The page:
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Foundation Building

Tuesday, June 26, 2018

Via the Philadelphia Tribune | By Ayana Jones, Staff Writer

Denise Armbrister is the executive director of the Wells Fargo Regional Foundation.
She is preparing to step down from her post after leading the organization for 19 years.

— Photo by: Abdul Sulayman/Tribune Chief Photographer

Denise McGregor Armbrister is the driving force behind the Wells Fargo Regional Foundation which is marking 20 years of revitalizing neighborhoods in Eastern Pennsylvania, Delaware and New Jersey.

“We’ve really been focusing all of our resources on the issue of neighborhood revitalization in those communities and what that really entails is providing dollars for comprehensive, resident-driven neighborhood planning,” said Armbrister, who is the foundation’s executive director.

The organization has invested $15.8 million in 20 communities in Philadelphia through its neighborhood grants program.

As an example of its work, Armbrister highlighted how the Philadelphia Chinatown Development Corporation was awarded funding to spend 12 to 18 months on planning for neighborhood revitalization and bringing all the residents and stakeholders to the table to strategically prioritize the issues that they plan to focus on during the next five years.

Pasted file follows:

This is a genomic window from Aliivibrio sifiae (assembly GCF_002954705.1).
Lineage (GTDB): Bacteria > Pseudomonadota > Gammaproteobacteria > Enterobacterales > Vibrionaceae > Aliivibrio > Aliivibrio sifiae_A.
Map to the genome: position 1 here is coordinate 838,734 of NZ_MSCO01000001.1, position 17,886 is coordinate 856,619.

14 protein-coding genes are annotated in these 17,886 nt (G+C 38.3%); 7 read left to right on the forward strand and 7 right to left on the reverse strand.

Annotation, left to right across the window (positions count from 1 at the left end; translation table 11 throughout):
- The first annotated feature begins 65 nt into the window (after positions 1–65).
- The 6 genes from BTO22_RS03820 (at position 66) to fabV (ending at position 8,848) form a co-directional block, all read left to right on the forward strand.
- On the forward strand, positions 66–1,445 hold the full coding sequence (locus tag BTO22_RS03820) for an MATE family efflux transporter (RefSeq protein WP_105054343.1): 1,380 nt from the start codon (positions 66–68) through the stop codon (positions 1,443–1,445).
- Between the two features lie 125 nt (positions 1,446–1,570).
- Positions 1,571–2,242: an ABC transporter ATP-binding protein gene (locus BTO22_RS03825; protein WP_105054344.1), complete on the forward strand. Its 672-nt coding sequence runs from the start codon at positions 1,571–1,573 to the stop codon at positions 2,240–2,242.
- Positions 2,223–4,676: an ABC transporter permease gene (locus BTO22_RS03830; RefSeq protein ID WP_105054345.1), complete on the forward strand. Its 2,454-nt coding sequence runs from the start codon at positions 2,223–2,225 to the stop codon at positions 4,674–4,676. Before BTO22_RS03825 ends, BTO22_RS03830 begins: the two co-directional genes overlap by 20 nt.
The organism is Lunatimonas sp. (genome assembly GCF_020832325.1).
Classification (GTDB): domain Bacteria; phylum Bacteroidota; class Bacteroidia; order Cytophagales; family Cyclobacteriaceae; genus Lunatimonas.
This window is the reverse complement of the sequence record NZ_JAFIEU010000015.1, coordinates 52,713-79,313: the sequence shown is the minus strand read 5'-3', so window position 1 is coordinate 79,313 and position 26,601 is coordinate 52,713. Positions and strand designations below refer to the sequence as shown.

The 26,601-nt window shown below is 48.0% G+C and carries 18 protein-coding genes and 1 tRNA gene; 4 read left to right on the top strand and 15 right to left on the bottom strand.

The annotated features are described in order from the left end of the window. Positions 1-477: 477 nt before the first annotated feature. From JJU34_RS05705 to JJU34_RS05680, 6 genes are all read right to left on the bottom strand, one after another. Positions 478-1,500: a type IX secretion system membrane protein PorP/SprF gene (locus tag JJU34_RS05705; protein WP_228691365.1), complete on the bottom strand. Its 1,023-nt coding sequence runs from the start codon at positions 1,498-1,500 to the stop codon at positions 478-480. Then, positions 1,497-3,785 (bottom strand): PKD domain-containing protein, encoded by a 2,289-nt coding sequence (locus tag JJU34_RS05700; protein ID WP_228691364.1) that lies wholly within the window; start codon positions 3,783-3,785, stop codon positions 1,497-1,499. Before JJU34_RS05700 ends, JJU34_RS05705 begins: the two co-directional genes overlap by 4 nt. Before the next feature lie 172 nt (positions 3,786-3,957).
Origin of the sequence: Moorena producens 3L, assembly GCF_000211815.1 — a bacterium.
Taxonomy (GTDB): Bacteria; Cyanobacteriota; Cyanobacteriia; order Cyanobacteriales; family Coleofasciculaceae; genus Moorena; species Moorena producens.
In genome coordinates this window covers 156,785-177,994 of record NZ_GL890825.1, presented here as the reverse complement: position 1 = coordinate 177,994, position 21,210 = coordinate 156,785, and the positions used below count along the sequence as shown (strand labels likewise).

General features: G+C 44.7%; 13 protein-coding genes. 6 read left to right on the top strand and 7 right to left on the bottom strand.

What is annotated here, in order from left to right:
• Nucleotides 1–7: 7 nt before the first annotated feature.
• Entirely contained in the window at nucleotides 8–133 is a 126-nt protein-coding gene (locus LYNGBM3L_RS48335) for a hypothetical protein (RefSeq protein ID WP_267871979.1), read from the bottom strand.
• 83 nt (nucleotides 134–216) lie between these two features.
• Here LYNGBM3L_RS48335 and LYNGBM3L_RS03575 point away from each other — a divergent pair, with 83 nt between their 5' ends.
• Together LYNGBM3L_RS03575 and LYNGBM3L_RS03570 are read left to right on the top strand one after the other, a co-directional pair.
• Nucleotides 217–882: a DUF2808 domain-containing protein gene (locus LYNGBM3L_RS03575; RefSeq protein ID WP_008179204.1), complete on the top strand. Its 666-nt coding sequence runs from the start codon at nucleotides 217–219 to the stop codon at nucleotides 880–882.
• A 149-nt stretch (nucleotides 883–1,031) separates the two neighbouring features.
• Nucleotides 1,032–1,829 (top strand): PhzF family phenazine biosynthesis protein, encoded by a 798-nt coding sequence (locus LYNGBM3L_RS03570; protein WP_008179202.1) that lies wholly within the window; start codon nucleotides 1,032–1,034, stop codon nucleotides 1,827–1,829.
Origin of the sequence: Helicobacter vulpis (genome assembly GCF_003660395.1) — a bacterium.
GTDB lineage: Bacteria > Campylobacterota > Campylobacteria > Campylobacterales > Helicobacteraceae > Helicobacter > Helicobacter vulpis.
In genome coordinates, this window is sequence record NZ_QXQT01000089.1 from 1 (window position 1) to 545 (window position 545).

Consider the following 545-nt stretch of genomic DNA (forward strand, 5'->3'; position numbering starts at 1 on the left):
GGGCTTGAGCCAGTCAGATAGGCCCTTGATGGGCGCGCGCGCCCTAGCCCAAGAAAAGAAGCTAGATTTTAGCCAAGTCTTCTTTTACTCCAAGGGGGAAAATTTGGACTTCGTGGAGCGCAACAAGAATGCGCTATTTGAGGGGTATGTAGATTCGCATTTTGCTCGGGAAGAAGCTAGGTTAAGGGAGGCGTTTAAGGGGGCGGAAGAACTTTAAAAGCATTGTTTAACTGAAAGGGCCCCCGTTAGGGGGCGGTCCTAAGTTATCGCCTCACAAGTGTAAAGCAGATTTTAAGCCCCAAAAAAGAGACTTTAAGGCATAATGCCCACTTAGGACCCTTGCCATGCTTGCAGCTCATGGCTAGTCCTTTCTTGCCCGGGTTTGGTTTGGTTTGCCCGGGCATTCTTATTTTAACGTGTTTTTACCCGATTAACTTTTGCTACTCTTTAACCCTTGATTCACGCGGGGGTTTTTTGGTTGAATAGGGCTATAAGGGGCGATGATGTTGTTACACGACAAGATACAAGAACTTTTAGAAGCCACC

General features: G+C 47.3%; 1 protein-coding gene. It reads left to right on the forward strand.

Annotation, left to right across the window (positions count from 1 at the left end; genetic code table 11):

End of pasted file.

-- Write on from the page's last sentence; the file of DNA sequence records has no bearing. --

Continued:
“It’s really a consensus building process — that all the voices are at the table and really what we have found in that planning approach is the transformation or change or the revitalization is sustained because all of these voices were at the table in the very beginning and it wasn’t a plan that was brought to them, as opposed to them lifting their voices and saying this is what we are prioritizing,” she said.

The private foundation was developed in 1998 after a merger between CoreStates Bank and First Union. Under Armbrister’s leadership, the foundation has transformed its grant-making strategy and developed a nationally recognized model for place-based revitalization which is being replicated in other cities including Baltimore, Seattle and Houston.

After 19 years of leading the foundation, Armbrister is preparing to retire from her post in August and relocate to Charlotte, N.C., where she will be the first lady of Johnson C. Smith University. Her husband, Clay D. Armbrister, was named the university’s 14th president last year.

She regards helping to build the foundation as an outstanding opportunity that she will always treasure.

“I had the opportunity to really help shape how the foundation was going to move forward and how it was going to work to keep its mission of improving the lives of children and families living in low-income communities in this region,” said Armbrister, who came to the organization after serving as vice president and manager of Government Underwriting and Portfolio Management for the Northeast Region of Wells Fargo Bank.

“From the very start I would say that I looked at this — as well as with members of the board — as an investment approach, so that we were certainly wanting to make sure that our investment was resulting in something that we could point to and identify and so that required a little bit different approach than perhaps had been the case with other foundations or other philanthropic efforts. We wanted to have some ability to measure the results.”


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